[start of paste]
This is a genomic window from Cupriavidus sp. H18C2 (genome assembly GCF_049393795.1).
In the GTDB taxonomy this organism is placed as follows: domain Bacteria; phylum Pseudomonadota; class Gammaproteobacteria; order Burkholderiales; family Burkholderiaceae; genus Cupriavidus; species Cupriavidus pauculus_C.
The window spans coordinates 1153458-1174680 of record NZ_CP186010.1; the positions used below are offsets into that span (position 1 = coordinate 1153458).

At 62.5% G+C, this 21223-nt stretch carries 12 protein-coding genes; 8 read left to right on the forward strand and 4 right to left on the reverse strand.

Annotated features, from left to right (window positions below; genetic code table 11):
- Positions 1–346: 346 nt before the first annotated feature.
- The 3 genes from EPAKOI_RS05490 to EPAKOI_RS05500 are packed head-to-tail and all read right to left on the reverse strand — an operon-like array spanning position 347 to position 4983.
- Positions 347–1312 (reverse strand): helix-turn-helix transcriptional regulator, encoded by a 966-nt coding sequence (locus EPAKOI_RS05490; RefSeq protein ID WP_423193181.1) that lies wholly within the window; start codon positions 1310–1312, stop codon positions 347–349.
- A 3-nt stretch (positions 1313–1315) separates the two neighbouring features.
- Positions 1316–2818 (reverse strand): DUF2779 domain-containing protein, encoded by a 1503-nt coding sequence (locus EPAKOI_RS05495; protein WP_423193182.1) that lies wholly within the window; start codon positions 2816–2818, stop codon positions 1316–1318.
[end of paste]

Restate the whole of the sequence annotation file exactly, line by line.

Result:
This is a genomic window from Cupriavidus sp. H18C2 (genome assembly GCF_049393795.1).
In the GTDB taxonomy this organism is placed as follows: domain Bacteria; phylum Pseudomonadota; class Gammaproteobacteria; order Burkholderiales; family Burkholderiaceae; genus Cupriavidus; species Cupriavidus pauculus_C.
The window spans coordinates 1153458-1174680 of record NZ_CP186010.1; the positions used below are offsets into that span (position 1 = coordinate 1153458).

At 62.5% G+C, this 21223-nt stretch carries 12 protein-coding genes; 8 read left to right on the forward strand and 4 right to left on the reverse strand.

Annotated features, from left to right (window positions below; genetic code table 11):
- Positions 1–346: 346 nt before the first annotated feature.
- The 3 genes from EPAKOI_RS05490 to EPAKOI_RS05500 are packed head-to-tail and all read right to left on the reverse strand — an operon-like array spanning position 347 to position 4983.
- Positions 347–1312 (reverse strand): helix-turn-helix transcriptional regulator, encoded by a 966-nt coding sequence (locus EPAKOI_RS05490; RefSeq protein ID WP_423193181.1) that lies wholly within the window; start codon positions 1310–1312, stop codon positions 347–349.
- A 3-nt stretch (positions 1313–1315) separates the two neighbouring features.
- Positions 1316–2818 (reverse strand): DUF2779 domain-containing protein, encoded by a 1503-nt coding sequence (locus EPAKOI_RS05495; protein WP_423193182.1) that lies wholly within the window; start codon positions 2816–2818, stop codon positions 1316–1318.